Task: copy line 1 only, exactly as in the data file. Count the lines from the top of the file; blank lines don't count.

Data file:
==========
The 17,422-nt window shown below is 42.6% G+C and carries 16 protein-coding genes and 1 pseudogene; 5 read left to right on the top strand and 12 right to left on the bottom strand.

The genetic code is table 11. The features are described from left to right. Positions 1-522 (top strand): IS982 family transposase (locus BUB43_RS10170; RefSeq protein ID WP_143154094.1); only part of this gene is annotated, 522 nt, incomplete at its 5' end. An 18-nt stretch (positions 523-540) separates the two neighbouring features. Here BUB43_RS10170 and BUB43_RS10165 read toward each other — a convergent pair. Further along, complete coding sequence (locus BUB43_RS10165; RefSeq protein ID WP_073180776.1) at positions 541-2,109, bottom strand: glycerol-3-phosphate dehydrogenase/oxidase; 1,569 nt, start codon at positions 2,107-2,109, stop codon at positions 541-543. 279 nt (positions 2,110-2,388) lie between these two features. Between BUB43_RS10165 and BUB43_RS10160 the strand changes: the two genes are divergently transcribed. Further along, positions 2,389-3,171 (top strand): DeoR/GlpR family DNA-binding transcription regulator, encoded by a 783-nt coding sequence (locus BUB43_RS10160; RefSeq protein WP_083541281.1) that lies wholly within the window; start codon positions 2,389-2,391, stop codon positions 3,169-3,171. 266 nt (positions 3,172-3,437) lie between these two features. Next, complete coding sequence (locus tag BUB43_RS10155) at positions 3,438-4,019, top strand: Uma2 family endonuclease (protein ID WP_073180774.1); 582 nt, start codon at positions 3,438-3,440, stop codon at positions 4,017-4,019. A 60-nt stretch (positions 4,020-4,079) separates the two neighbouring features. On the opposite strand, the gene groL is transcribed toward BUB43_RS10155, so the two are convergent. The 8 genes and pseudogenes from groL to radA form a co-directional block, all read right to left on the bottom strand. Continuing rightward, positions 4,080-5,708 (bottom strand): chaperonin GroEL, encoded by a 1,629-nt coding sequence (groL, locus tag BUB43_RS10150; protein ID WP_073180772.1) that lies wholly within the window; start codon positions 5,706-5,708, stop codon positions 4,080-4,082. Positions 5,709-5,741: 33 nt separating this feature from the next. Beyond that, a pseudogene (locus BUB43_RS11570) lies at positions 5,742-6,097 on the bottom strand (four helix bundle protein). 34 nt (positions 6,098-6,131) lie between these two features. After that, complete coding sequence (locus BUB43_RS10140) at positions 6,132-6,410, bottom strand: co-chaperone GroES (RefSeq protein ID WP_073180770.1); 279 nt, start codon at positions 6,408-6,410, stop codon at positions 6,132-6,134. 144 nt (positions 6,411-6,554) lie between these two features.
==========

The 17,422-nt window shown below is 42.6% G+C and carries 16 protein-coding genes and 1 pseudogene; 5 read left to right on the top strand and 12 right to left on the bottom strand.